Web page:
It’s almost a miracle, given the enormity of her pregnant belly, that Marlo (Charlize Theron) even manages to trudge down the stairs of her home in the opening shot of Jason Reitman’s Tully. But she’s adamant about being with her son, Jonah (Asher Miles Fallica), who exhibits the traits of autism. And as she lovingly rubs the kindergartner on his chest, back, and legs with a soft brush, simply because it helps to calm him down, the filmmakers offer an almost Pieta-like snapshot of Marlo’s selfless devotion to her child.
While Marlo’s love of her son and her nine-year-old daughter, Sarah (Lia Frankland), is unmistakable, it’s also clear that she had her hands full even before her unexpected pregnancy. When Jonah’s principal (Gameela Wright) tells her that Jonah is “quirky”—an ambiguous but not meaningless word that reeks of flippancy—Marlo takes umbrage at the woman’s refusal to address her son’s mental issues head-on. In this moment, as Marlo soldiers on by her lonesome, forced to confront Jonah’s complications along with her impending childbirth, we start to see the cracks forming in her maternal armor.
In Marlo, screenwriter Diablo Cody has created her most complicated character to date, and in no small part because of the moment-to-moment specificity of the characterization. Cody’s dialogue still abounds in witty quips and pop-culture references, but there’s a newfound depth to the way she conveys the myriad pressures that plague her protagonist. Marlo, once she gives birth to her daughter, begins to exhibit selfish and self-defeatist behavior that brings to mind that of Theron’s character in Reitman and Cody’s previous collaboration, Young Adult, but Marlo’s conduct is more intriguingly sketched throughout Tully—understood to stem from her frustration at not being able to protect and provide for her children in the way she wants.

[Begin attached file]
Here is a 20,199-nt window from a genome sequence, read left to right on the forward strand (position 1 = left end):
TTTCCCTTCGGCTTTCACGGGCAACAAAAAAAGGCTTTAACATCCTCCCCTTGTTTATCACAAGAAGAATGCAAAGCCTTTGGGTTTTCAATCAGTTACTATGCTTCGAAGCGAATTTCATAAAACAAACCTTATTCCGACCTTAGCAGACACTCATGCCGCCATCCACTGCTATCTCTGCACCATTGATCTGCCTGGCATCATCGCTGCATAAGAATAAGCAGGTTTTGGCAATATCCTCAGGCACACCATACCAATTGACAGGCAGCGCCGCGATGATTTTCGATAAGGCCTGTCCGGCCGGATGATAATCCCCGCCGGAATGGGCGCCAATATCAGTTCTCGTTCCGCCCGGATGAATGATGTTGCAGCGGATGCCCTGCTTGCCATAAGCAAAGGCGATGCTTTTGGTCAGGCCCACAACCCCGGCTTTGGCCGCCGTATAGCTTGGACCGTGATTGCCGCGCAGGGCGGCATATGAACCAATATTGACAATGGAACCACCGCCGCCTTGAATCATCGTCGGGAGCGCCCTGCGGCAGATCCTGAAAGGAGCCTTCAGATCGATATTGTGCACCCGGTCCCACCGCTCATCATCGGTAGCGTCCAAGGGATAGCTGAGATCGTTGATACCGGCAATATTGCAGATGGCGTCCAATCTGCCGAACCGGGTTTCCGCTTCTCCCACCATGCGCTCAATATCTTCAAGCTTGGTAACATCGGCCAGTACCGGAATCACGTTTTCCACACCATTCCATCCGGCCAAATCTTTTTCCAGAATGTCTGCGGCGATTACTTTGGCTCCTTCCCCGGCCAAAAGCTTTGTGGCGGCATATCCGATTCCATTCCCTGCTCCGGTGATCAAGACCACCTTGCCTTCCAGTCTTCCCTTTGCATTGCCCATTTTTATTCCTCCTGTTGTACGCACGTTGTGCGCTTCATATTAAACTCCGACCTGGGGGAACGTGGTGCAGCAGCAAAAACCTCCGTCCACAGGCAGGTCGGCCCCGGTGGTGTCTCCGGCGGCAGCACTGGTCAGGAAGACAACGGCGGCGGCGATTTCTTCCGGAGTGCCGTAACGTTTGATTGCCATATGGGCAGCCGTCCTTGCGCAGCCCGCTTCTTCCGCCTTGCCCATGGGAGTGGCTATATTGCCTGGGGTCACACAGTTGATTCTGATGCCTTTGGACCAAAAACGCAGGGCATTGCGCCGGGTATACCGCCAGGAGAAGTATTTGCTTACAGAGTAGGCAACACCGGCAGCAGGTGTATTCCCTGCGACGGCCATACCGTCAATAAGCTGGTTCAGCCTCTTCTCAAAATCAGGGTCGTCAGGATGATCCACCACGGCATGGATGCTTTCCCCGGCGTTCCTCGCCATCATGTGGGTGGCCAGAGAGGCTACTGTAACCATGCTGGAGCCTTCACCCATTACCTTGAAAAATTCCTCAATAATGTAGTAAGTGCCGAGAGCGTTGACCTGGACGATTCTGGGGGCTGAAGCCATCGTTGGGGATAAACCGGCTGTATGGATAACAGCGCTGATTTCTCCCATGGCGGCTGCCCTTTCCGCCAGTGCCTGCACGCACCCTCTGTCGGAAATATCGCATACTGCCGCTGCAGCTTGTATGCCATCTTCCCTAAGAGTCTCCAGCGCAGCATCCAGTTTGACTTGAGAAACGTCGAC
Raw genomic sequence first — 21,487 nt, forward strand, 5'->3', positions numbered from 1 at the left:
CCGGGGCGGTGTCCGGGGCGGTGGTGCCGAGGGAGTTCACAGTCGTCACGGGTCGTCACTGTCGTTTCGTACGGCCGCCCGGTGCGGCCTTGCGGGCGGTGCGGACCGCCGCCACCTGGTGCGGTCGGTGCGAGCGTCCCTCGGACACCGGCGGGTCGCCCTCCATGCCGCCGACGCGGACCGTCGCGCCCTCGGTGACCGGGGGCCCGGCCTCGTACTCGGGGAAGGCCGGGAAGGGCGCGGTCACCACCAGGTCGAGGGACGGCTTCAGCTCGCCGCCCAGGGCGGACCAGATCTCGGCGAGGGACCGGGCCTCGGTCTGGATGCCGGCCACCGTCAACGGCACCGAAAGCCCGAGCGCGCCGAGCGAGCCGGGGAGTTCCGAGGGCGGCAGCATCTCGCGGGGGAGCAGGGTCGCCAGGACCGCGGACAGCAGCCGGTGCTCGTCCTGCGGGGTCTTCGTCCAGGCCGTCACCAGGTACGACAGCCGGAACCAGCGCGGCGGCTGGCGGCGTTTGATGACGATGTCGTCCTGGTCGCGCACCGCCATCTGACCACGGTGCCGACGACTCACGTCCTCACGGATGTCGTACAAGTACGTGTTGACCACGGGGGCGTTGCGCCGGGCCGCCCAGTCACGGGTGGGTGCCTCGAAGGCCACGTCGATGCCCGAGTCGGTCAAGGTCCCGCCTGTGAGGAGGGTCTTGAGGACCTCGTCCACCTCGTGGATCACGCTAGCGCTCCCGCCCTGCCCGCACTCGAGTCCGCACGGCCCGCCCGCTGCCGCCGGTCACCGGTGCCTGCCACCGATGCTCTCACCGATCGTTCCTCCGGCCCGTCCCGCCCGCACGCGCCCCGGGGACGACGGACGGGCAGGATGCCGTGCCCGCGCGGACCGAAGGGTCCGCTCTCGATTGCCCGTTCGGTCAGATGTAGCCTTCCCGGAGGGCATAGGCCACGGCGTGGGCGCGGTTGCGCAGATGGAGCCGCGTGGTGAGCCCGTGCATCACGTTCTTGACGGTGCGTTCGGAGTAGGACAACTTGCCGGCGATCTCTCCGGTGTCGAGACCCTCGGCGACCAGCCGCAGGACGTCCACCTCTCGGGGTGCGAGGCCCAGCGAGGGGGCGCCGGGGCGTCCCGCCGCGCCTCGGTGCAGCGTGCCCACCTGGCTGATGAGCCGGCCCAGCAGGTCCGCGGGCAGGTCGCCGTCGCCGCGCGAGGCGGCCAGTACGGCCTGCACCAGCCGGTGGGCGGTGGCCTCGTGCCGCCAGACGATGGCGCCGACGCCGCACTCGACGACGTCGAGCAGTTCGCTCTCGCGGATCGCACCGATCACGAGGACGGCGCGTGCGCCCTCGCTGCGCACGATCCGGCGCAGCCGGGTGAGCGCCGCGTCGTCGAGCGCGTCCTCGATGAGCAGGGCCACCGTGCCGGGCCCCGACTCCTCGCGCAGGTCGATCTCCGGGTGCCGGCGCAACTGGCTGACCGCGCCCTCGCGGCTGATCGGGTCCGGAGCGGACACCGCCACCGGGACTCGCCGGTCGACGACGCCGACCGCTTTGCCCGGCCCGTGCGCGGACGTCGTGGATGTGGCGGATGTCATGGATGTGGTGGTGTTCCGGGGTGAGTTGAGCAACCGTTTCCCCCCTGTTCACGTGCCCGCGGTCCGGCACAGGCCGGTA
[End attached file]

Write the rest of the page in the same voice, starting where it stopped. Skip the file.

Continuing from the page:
There’s a newfound depth to the way Diablo Cody conveys the myriad pressures that plague her protagonist.
Would that Cody’s writing displayed similar richness and empathy in painting the film’s supporting characters, who are all conspicuously placed in opposition to Marlo at various points in order to elicit the viewer’s sympathies. Marlo’s husband, Drew (Ron Livingston), is the epitome of the hands-off parent, either on the road for work or zoning out while playing video games in bed. Elsewhere, Marlo’s wealthy brother, Craig (Mark Duplass), and sister-in-law, Elyse (Elaine Tan), represent clichés of an equally deliberate kind: the couple that can afford to bypass parenting altogether.
It’s Craig who provides his sister with the services of a night nanny, Tully (Mackenzie Davis), and once the young woman enters Marlo’s life, the film’s secondary characters fade into the background and remain there. Tully is charming, but her relentless cheeriness and boundless compassion for Marlo belies something strange about her identity: that she may, quite literally, be too good to be true. And as the young, vibrant nanny works tirelessly to shake Marlo out of her postpartum depression, Reitman begins to introduce magical-realist elements into the film—a nighttime excursion into the city, an amusing yet uncomfortable threesome—that ably put us in his deliriously exhausted, wish-fulfilling protagonist’s mindset.
Getting us to question the veracity of Tully’s existence is gimmicky enough, and then Reitman and Cody resort to using an overplayed and contrived narrative device to explain Tully’s inevitable departure from Marlo’s life. Mercifully, the moment is matter-of-fact almost to the point that it doesn’t count as a “gotcha!” thing, but it still rankles. In the homestretch, the film unearths a number of thorny issues that put us in the position of questioning the rejuvenated Marlo’s ability to be a good mother in the first place. But the filmmakers avoid addressing these concerns, sweeping them under the rug to clear the path for a happy ending that, as a result of such evasion, registers only as unintentionally disconcerting. It’s an unfortunate misstep in a film that initially suggests, at least in regard to its honest depiction of maternal struggle, that it could never end up in such a state of denial.